It seemed pop up a lot.

Amie Bantz 

That was actually my lunchbox moment. The Kraft mac and cheese.

Emily Reddy 

That one's yours! I was going to ask what yours was.

Amie Bantz 

Yeah, yeah, so that one was mine. And that's one of my first memories of just like truly wanting an American dish. And I mean Kraft mac and cheese I think it's the best way of categorizing American food. And I asked my mom, "I was like, Omma, now can I please have this gooey gooey like delicious thing." Because I saw a commercial for it. And it just looked so good. And that's exactly it. She came back with a bowl of white rice with a Kraft single melted on top. And I remember feeling so embarrassed. But that's exactly what you're describing, like my mom wanting so badly to give me the American dream, but not quite knowing how to do it. And I've spent most of my life just getting this almost off-brand version of American things. And I, in my adult life now, am so appreciative of her efforts. And I wish I did a better job of showing that as a kid. Because that's another thing that I've learned in this process is that there are so many folks who are adults now that wish that they could go back and tell their parents, thank you. Thank you for trying. Thank you for making these beautiful dishes and these wonderful meals that I just... we wanted PB&J instead, like, that sounds so crazy now that we're adults. But in the moment it it was just... we were just being kids, I guess.

Emily Reddy  

I wonder, did you see a lot of difference based on the age or the generation of the creator of the lunchbox moment?

Amie Bantz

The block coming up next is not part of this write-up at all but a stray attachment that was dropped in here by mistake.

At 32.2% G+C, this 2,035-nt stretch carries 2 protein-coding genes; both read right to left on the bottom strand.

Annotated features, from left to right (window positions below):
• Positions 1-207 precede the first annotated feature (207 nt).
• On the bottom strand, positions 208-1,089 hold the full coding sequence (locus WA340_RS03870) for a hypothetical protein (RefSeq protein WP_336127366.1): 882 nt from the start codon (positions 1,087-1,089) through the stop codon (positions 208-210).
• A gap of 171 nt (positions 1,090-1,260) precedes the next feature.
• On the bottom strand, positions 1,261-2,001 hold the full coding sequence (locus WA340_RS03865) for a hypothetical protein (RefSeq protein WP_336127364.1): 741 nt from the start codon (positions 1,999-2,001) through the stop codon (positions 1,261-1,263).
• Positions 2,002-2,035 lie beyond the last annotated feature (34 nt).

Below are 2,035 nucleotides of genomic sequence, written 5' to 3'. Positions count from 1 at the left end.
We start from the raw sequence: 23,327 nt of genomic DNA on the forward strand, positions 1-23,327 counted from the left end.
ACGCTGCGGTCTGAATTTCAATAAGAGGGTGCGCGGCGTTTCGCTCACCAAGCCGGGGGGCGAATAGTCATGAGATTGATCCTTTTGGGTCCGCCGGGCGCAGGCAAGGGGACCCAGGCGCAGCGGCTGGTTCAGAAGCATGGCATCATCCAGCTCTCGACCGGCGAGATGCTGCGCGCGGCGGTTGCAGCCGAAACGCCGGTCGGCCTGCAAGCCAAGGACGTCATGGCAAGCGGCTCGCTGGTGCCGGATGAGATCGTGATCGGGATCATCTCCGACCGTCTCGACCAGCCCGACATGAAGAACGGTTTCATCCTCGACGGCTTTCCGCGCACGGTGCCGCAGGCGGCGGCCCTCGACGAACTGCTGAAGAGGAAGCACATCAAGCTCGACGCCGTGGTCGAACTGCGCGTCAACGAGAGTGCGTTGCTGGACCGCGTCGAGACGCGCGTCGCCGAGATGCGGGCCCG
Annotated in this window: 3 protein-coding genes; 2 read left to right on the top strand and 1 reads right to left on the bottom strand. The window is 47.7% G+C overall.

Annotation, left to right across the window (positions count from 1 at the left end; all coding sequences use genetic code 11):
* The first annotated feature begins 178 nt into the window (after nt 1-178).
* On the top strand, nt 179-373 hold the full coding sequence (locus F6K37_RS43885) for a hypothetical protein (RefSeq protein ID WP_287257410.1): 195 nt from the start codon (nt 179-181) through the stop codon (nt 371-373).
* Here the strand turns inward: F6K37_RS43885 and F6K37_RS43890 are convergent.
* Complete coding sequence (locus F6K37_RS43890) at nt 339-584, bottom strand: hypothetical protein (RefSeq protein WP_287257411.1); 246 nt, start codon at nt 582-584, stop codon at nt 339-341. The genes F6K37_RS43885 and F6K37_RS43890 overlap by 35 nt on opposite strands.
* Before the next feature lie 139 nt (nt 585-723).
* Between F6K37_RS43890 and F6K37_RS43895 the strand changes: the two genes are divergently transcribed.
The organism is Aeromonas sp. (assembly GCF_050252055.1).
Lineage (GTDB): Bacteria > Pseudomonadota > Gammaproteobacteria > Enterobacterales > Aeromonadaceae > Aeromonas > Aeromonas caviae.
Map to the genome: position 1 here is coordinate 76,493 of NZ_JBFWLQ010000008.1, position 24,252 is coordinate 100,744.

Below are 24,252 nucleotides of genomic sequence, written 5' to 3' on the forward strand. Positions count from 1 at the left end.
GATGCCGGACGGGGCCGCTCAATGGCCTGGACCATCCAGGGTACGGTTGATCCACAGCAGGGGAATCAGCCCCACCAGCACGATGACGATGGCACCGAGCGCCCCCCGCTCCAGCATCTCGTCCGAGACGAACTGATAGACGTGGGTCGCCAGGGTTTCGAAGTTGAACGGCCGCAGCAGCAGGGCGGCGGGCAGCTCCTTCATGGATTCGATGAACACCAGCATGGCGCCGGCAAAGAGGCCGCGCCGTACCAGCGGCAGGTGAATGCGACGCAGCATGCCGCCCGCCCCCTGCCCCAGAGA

Yes. So that was another thing that kind of shocks me a little bit. Myself being a millennial and then also interviewing folks from older generations, I think that a thing that stuck out to me was in 2020 when so many instances were occurring, I had some things happen to myself and I remember talking to my mom about it and she got emotional saying like "oh, well I remember the same exact phrasing being said to me when I was a kid." And it is just kind of crazy that nothing... or just in that moment seemed like not much has changed. And then going back to food it was so interesting seeing how there's almost a popularization of Korean culture, specifically for my experience. And I had some kids actually create some lunch boxes in some of my workshops and they've never experienced anything negative. You know, they go to the lunchroom and they open up their lunchbox, and maybe they're eating kimbap or sushi or seaweed. And their peers are like, "Oh my gosh, that's so cool." Or they know exactly what they're eating because of just social media and globalization. And there are a number of boxes that touch on that, saying, "The white kids who tormented me when I was a kid are now eating kimchi." Because it is trendy and it is popular. And how do we I don't know. I don't really have a solution of how to grapple with that. I don't really know if there is a solution. It's more of just a "yeah, this happened." And it's, it's just an interesting observation, seeing the difference generationally. And there is part of me that feels encouraged. You know, these younger kids, they get to grow up, and the foods that they're eating are being treasured and prized, and there's just a popular light attached to them. But I think that there's just a level of sadness there, too. You know, like, my generation, we didn't get to experience that. And my mom's definitely didn't. So I don't know, I guess it's a little bittersweet. Yeah.